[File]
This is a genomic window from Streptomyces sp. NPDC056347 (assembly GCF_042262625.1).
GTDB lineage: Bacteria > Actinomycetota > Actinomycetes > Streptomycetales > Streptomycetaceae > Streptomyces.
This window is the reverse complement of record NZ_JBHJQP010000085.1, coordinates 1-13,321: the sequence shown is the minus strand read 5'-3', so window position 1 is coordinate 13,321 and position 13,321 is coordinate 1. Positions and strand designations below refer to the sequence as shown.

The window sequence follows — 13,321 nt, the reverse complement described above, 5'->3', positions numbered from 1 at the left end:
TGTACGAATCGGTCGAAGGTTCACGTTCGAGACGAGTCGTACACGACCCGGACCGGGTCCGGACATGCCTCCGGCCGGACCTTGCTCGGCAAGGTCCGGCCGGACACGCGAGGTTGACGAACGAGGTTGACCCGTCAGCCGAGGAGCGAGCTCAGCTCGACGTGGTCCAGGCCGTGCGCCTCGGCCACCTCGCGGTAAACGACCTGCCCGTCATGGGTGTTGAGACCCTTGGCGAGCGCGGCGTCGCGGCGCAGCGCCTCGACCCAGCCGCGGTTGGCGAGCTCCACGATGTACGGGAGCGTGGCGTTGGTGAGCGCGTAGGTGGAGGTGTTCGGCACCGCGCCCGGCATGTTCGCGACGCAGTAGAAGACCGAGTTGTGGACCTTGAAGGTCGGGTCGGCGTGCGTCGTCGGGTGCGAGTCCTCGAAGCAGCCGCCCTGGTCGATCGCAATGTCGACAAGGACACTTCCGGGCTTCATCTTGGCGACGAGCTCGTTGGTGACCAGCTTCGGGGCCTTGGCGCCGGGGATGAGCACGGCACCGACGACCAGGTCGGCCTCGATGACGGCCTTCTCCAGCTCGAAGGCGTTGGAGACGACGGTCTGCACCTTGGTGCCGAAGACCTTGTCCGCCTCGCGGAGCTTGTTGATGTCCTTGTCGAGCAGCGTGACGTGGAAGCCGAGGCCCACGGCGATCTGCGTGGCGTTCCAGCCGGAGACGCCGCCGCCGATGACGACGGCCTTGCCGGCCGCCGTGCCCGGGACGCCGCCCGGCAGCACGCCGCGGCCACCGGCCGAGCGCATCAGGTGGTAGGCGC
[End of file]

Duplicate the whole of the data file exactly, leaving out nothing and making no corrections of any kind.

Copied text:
This is a genomic window from Streptomyces sp. NPDC056347 (assembly GCF_042262625.1).
GTDB lineage: Bacteria > Actinomycetota > Actinomycetes > Streptomycetales > Streptomycetaceae > Streptomyces.
This window is the reverse complement of record NZ_JBHJQP010000085.1, coordinates 1-13,321: the sequence shown is the minus strand read 5'-3', so window position 1 is coordinate 13,321 and position 13,321 is coordinate 1. Positions and strand designations below refer to the sequence as shown.

The window sequence follows — 13,321 nt, the reverse complement described above, 5'->3', positions numbered from 1 at the left end:
TGTACGAATCGGTCGAAGGTTCACGTTCGAGACGAGTCGTACACGACCCGGACCGGGTCCGGACATGCCTCCGGCCGGACCTTGCTCGGCAAGGTCCGGCCGGACACGCGAGGTTGACGAACGAGGTTGACCCGTCAGCCGAGGAGCGAGCTCAGCTCGACGTGGTCCAGGCCGTGCGCCTCGGCCACCTCGCGGTAAACGACCTGCCCGTCATGGGTGTTGAGACCCTTGGCGAGCGCGGCGTCGCGGCGCAGCGCCTCGACCCAGCCGCGGTTGGCGAGCTCCACGATGTACGGGAGCGTGGCGTTGGTGAGCGCGTAGGTGGAGGTGTTCGGCACCGCGCCCGGCATGTTCGCGACGCAGTAGAAGACCGAGTTGTGGACCTTGAAGGTCGGGTCGGCGTGCGTCGTCGGGTGCGAGTCCTCGAAGCAGCCGCCCTGGTCGATCGCAATGTCGACAAGGACACTTCCGGGCTTCATCTTGGCGACGAGCTCGTTGGTGACCAGCTTCGGGGCCTTGGCGCCGGGGATGAGCACGGCACCGACGACCAGGTCGGCCTCGATGACGGCCTTCTCCAGCTCGAAGGCGTTGGAGACGACGGTCTGCACCTTGGTGCCGAAGACCTTGTCCGCCTCGCGGAGCTTGTTGATGTCCTTGTCGAGCAGCGTGACGTGGAAGCCGAGGCCCACGGCGATCTGCGTGGCGTTCCAGCCGGAGACGCCGCCGCCGATGACGACGGCCTTGCCGGCCGCCGTGCCCGGGACGCCGCCCGGCAGCACGCCGCGGCCACCGGCCGAGCGCATCAGGTGGTAGGCGC